If You Want Something Done, Ask an International Woman
This piece was first given as a speech at the International Women’s Club of Breda’s 45 year anniversary dinner on 11 April 2015 by club member Erica. You can read more about life in the Netherlands on her blog English Mum Abroad.
We can get hung up on the labels we give people – what’s the difference between an expat, an immigrant, an émigré or an international after all? We are all people who left the land of our upbringing and travelled around for love, work, education, family or economics. Or even just for the adventure.
We have often left loved ones, friends and family, behind. We may have stopped several times along our journey before putting down roots or may still be wandering. But one thing I’ve found when talking to women who’ve made the bold, brave and often necessary decision to shift their life to another country: there is much common ground.
This common ground is a solid place, where pragmatism, necessity and circumstance meet to create a rock hard foundation from which creativity, versatility, improvisation and sheer bloody genius can emerge. By simply stepping away from a ‘former life’ and stepping into a new environment the international women I know have blossomed in ways they never knew they might.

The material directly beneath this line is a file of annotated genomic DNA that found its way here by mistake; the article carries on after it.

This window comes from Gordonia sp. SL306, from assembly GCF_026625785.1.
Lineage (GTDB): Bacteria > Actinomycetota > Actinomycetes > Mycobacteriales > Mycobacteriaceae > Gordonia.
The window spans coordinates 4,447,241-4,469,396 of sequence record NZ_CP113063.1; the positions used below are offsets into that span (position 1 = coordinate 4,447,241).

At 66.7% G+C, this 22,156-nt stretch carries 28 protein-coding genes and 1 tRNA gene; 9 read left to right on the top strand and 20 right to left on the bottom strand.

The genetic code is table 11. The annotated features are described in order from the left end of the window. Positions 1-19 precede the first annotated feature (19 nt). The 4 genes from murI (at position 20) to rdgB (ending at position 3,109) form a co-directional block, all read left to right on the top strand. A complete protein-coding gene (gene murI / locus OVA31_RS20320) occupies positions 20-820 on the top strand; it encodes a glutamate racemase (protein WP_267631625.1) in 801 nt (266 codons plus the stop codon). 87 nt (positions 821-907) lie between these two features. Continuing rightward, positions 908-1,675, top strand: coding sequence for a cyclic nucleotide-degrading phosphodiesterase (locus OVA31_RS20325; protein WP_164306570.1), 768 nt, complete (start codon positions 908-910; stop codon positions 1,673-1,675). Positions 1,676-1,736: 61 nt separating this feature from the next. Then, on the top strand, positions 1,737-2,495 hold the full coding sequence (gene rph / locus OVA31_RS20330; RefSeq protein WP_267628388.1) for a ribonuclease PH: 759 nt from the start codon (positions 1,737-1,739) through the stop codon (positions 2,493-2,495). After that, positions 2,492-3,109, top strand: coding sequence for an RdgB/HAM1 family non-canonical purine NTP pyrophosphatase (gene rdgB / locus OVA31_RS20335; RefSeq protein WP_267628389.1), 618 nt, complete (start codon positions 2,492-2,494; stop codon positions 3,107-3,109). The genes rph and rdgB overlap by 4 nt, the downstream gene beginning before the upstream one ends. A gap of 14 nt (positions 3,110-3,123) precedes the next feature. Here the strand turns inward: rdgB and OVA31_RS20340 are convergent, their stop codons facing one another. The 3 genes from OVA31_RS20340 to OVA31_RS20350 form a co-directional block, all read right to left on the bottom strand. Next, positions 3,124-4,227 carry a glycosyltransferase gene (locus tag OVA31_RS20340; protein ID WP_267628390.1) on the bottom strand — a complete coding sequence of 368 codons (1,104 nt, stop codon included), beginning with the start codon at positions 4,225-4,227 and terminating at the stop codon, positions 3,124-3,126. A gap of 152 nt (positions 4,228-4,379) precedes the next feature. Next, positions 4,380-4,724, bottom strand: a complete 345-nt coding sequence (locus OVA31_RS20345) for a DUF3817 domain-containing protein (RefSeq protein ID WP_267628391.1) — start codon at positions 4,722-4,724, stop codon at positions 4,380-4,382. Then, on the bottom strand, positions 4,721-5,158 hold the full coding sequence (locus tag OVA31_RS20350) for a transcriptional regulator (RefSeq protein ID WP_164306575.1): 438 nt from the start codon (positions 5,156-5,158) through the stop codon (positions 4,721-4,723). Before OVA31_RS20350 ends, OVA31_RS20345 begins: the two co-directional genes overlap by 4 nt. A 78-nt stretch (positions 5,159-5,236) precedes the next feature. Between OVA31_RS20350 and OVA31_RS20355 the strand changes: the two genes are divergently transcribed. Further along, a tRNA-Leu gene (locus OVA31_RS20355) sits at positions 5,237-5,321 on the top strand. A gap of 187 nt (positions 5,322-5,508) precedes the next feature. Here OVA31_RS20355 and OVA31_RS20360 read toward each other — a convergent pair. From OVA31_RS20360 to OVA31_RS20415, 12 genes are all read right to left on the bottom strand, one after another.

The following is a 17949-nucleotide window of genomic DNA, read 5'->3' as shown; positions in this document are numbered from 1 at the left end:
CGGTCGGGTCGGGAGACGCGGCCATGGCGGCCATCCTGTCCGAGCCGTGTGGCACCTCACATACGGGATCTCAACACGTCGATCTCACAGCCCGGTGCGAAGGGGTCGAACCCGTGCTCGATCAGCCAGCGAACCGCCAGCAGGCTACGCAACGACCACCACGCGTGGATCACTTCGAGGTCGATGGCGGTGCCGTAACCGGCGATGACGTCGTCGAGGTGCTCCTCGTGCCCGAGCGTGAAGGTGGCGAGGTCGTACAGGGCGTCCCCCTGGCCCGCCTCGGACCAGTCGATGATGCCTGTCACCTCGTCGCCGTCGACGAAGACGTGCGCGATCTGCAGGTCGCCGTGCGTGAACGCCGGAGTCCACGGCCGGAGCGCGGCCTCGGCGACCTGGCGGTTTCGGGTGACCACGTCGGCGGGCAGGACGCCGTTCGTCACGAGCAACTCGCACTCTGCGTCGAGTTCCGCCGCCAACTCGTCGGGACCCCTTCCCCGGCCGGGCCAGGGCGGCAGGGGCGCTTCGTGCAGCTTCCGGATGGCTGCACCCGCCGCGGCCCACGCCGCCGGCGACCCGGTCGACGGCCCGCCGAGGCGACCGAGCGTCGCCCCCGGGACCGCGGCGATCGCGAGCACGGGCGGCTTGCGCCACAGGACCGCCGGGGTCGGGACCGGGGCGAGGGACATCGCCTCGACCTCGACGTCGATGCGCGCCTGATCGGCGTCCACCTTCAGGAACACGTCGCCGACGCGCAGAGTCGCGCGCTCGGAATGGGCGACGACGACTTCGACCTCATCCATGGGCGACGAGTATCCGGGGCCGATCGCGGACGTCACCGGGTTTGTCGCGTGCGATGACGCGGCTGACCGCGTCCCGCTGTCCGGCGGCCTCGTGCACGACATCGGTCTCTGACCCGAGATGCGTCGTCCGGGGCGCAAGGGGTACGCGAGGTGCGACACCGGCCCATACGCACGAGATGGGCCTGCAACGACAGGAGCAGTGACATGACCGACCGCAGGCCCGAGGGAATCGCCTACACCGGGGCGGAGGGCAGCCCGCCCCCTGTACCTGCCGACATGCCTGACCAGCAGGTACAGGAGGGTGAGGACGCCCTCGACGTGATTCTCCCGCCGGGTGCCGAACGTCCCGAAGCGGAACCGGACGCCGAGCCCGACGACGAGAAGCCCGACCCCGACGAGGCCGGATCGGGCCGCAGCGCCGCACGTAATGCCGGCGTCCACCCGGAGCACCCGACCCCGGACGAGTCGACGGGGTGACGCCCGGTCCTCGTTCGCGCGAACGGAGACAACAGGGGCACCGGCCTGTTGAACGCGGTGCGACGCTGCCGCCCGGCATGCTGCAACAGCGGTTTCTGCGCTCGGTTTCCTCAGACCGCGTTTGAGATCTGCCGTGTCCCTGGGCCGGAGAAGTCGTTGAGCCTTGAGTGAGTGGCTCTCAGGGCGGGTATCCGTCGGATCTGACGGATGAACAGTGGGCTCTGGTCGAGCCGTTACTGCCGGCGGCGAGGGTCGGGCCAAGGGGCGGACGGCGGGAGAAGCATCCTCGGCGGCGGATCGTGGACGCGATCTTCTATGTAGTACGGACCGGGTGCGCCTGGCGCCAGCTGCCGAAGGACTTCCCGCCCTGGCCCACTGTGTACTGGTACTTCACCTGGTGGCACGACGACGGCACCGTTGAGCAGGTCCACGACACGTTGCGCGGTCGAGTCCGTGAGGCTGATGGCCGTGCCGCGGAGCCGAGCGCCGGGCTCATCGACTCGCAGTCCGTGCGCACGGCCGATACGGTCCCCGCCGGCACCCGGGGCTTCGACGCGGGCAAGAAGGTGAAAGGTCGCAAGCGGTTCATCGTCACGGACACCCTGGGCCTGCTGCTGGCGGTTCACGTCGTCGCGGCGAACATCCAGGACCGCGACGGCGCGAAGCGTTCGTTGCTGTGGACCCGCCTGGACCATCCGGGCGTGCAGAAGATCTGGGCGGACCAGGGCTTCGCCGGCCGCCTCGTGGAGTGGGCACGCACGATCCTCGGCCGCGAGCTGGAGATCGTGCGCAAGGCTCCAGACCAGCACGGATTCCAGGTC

It is not without cost – blood, sweat and many tears. We’re human and often have to learn the hard, frustrating, experiential way. But the costs deliver an amazing result – phenomenal levels of self-reliance, capacity to cope with change and total, bloody-minded determination. For ourselves, our partners and our kids (and even our pets!) we consistently go the extra mile and prove ourselves extra-human.
The ability to cope with strange cultures, languages, landscapes and weather (the latter more important than many give credit) leads to a gradual, but fundamental, shift in outlook, approach and expectation. Once you’ve mastered the ability to negotiate bureaucracy in multiple languages, face a room full of people with a totally different set of cultural reference points and laugh with your neighbours about the local cuisine, you never un-learn those skills.
The planning, organisation, initiative and generosity of the international sisterhood shines through everything we do as a group of women. We have re-invented ourselves, supported our loved ones and each other, created a new community and shared some of our old community in the process. This care, love and ability to nurture, even under difficult circumstances, is part of the amazing package of qualities you find when talking to an international woman.
These qualities manifest themselves in different ways in different people but there’s one thing you can be certain of. If you want to get something done, ask an international woman.